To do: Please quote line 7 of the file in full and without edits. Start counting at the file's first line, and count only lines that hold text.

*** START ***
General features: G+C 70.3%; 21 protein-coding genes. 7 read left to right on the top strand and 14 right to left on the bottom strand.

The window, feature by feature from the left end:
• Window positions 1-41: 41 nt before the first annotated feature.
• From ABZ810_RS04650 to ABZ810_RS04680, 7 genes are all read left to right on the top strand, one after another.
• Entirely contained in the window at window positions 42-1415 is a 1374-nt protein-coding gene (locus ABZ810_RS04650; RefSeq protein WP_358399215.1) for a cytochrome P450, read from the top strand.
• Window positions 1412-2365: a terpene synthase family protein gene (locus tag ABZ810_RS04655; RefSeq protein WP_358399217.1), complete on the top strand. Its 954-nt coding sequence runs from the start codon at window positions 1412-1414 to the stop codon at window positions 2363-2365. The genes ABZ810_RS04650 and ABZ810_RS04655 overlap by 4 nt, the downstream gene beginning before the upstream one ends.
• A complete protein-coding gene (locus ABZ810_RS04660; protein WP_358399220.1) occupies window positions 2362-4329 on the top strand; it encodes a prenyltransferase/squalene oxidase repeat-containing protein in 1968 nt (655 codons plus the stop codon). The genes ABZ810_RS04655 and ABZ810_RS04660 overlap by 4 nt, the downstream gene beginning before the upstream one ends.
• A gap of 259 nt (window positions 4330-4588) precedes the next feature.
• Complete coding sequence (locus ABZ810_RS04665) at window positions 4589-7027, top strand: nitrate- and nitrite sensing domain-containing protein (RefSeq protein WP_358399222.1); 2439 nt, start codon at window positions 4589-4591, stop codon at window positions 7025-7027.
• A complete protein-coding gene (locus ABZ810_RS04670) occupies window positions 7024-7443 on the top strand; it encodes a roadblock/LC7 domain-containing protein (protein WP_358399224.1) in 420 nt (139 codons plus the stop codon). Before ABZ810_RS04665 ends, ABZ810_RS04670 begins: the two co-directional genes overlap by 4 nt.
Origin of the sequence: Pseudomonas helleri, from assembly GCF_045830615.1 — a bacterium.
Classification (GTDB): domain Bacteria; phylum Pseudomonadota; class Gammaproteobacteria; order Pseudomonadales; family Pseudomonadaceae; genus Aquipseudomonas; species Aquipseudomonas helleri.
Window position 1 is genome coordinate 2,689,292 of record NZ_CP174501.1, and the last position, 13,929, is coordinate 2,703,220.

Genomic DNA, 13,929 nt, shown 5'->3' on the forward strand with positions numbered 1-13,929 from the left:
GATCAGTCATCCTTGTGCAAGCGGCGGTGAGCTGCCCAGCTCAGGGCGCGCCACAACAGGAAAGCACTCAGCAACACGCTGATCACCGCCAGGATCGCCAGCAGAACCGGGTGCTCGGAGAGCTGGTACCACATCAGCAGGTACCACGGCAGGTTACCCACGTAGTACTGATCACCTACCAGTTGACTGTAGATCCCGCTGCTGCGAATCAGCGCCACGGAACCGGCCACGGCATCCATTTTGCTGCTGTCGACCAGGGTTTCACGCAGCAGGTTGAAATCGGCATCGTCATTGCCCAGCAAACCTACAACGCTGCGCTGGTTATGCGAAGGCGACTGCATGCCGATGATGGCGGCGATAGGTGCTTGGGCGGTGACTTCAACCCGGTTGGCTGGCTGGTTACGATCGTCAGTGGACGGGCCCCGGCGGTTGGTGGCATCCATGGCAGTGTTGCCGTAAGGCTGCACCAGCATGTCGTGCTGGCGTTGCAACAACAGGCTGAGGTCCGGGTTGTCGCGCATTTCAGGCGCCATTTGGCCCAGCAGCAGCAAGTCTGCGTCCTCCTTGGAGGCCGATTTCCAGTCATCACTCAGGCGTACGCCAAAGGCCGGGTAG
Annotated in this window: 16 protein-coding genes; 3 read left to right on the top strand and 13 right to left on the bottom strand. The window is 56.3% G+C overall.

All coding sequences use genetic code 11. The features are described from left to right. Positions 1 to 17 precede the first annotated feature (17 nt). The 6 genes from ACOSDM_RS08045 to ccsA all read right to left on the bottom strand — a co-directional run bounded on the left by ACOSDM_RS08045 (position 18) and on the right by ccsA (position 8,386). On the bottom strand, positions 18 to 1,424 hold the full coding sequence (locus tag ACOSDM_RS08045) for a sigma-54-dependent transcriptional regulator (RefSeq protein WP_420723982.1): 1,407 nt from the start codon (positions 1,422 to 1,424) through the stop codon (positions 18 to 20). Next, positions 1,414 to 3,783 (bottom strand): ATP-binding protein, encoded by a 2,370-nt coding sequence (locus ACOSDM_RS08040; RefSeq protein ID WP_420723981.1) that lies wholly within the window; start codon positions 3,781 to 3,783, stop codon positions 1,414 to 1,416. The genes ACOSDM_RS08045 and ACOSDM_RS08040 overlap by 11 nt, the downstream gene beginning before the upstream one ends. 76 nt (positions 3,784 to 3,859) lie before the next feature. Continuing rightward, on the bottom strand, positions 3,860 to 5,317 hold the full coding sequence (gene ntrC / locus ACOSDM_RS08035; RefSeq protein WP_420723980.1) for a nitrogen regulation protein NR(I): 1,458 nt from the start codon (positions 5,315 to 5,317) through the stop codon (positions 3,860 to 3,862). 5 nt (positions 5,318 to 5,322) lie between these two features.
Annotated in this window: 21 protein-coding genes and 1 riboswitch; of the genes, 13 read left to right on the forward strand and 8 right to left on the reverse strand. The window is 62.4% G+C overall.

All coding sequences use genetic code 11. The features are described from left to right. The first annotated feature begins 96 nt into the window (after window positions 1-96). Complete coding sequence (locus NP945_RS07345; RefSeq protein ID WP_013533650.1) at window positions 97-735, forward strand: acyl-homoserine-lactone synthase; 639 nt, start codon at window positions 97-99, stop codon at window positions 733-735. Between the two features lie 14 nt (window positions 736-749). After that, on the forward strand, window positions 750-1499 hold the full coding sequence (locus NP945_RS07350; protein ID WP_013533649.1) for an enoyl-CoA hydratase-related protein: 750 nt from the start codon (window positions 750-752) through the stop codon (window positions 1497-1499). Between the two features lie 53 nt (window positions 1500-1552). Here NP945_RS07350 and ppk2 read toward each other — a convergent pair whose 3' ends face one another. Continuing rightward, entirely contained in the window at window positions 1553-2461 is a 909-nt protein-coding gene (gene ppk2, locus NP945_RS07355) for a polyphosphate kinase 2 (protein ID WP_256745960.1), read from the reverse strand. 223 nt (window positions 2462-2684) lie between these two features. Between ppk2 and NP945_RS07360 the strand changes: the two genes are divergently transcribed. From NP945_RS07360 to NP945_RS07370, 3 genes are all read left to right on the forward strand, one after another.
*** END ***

• A complete protein-coding gene (locus ABZ810_RS04660; protein WP_358399220.1) occupies window positions 2362-4329 on the top strand; it encodes a prenyltransferase/squalene oxidase repeat-containing protein in 1968 nt (655 codons plus the stop codon). The genes ABZ810_RS04655 and ABZ810_RS04660 overlap by 4 nt, the downstream gene beginning before the upstream one ends.